/ 3 October 2008

Somali pirate attacks ‘at a critical level’

Somali pirates attacked four ships in what a maritime piracy watchdog said on Friday was a ''critical level'' of attacks in the Gulf of Aden.

Armed Somali pirates attacked four ships, including an Italian crude-oil tanker, in what a maritime piracy watchdog said on Friday was a ”critical level” of attacks in the Gulf of Aden.

”It is one of the highest number of attacks in a single day in the same area,” said Noel Choong, head of the International Maritime Bureau’s (IMB) piracy reporting centre in Kuala Lumpur.

He said the vessels were attacked on October 1 by Somali pirates armed with machine guns and rocket-propelled grenades in the notorious waterway.

”We are warning ships to be on high alert. Pirates are attacking ships almost every day. It is at a critical level now,” he said.

”Three hijacked vessels were released a few days ago and it now appears this group of Somali pirates are looking for ships to hijack again.”

The first attack occurred at 3am GMT when pirates armed with guns and travelling in speedboats tried to board a United Arab Emirates bulk carrier with 28 crew on board, heading from Europe to Asia.

”The master took evasive manoeuvres and a coalition helicopter arrived and chased the pirates away,” Choong said.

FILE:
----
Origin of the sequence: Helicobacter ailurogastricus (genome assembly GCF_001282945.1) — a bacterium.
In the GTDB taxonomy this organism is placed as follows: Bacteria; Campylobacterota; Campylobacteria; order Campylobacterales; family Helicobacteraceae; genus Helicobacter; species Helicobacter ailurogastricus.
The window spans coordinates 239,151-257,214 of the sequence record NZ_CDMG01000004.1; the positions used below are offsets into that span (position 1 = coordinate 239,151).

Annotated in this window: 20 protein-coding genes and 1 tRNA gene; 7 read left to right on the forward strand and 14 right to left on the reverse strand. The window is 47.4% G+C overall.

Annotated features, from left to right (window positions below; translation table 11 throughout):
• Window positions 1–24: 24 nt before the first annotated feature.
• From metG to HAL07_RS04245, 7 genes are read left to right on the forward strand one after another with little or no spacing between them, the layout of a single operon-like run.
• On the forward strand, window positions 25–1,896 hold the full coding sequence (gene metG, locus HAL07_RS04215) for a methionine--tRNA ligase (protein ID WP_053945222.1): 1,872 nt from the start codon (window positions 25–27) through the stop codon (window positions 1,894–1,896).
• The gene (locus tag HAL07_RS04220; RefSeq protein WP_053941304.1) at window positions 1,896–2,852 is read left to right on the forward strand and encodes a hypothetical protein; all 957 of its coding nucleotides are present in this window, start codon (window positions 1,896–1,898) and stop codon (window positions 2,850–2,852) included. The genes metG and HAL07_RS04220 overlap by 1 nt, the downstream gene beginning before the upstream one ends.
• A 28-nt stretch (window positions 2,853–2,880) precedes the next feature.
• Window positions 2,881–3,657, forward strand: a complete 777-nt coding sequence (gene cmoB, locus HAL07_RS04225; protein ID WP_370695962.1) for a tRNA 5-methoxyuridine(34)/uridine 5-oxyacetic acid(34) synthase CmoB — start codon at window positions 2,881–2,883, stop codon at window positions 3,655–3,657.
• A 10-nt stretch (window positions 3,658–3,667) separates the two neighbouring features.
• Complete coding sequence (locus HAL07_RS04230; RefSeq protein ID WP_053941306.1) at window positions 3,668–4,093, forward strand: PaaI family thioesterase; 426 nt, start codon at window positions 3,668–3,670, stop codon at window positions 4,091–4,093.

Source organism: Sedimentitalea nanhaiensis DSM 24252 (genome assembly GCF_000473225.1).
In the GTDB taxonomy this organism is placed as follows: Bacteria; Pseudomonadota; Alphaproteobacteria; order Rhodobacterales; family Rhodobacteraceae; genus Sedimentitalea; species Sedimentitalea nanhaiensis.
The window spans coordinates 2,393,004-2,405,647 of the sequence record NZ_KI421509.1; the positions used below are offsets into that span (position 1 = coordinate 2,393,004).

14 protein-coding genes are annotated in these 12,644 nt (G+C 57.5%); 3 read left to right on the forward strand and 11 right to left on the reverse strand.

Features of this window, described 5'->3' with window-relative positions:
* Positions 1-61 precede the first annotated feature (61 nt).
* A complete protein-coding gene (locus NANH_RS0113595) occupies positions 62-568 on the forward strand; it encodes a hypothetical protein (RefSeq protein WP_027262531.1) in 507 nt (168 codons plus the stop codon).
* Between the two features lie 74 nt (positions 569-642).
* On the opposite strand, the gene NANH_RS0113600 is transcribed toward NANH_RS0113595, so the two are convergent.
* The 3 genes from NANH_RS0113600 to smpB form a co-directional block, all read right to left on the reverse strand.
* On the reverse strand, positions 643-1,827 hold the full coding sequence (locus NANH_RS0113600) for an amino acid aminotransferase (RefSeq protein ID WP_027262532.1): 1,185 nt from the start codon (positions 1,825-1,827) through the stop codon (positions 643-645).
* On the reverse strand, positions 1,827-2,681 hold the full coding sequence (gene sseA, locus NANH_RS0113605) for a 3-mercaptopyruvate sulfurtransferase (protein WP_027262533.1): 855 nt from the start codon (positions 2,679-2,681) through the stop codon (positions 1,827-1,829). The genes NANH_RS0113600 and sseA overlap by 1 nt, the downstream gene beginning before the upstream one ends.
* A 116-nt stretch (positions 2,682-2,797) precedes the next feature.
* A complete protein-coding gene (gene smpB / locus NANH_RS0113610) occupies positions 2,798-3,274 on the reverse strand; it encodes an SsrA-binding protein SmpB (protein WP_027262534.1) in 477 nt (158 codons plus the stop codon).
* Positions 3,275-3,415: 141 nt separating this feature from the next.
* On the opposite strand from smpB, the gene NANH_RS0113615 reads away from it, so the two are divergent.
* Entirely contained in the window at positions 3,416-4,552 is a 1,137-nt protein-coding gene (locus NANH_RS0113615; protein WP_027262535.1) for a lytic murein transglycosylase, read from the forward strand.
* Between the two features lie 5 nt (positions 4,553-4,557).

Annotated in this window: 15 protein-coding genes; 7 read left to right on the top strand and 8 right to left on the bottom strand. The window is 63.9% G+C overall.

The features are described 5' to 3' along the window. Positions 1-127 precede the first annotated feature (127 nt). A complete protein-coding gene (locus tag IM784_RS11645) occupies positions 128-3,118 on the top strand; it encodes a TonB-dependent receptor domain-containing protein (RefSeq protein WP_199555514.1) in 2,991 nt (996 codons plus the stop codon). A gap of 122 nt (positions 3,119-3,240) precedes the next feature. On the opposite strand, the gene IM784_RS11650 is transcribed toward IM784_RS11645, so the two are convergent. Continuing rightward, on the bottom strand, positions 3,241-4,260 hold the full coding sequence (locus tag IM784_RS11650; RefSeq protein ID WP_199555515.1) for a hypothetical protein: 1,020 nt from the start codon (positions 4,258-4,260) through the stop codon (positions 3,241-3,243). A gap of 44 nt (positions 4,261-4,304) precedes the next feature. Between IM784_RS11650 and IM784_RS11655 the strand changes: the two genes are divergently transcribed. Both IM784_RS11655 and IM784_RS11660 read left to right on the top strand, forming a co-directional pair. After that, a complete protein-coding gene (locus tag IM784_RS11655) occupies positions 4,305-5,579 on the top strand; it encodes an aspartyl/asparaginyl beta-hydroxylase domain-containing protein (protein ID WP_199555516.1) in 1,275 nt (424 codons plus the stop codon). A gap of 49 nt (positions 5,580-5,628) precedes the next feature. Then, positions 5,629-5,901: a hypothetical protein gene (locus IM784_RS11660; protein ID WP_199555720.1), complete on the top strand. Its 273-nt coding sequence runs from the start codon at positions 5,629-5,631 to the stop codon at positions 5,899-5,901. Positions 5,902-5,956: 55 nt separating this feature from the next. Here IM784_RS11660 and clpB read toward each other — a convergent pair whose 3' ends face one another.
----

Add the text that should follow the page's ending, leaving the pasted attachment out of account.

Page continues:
Less than an hour later, a gang armed with rocket-propelled grenades attempted to board a Philippine-owned chemical tanker heading from the Middle East to Asia with 12 crew on board, but was chased away by a warship.

In the third incident pirates targeted a crude-oil Italian tanker but were foiled when the ship’s master took evasive action.

The final incident occurred when pirates armed with machine guns forced a Taiwanese container ship with 20 crew members to halt. The ship’s captain deployed fire hoses to retaliate and the vessel managed to escape.

Choong said it was not known if the same gang was responsible for all the attacks.

Somali pirates released three ships three days ago — an Egyptian vessel and two Malaysian ships owned by MISC Berhad, which reportedly paid a hefty ransom to secure the release of its vessels and crew.

Meanwhile, pirates holding a Ukrainian ship carrying tanks and military hardware on Thursday maintained their demand for a $20-million ransom as a blockade around them tightened. — AFP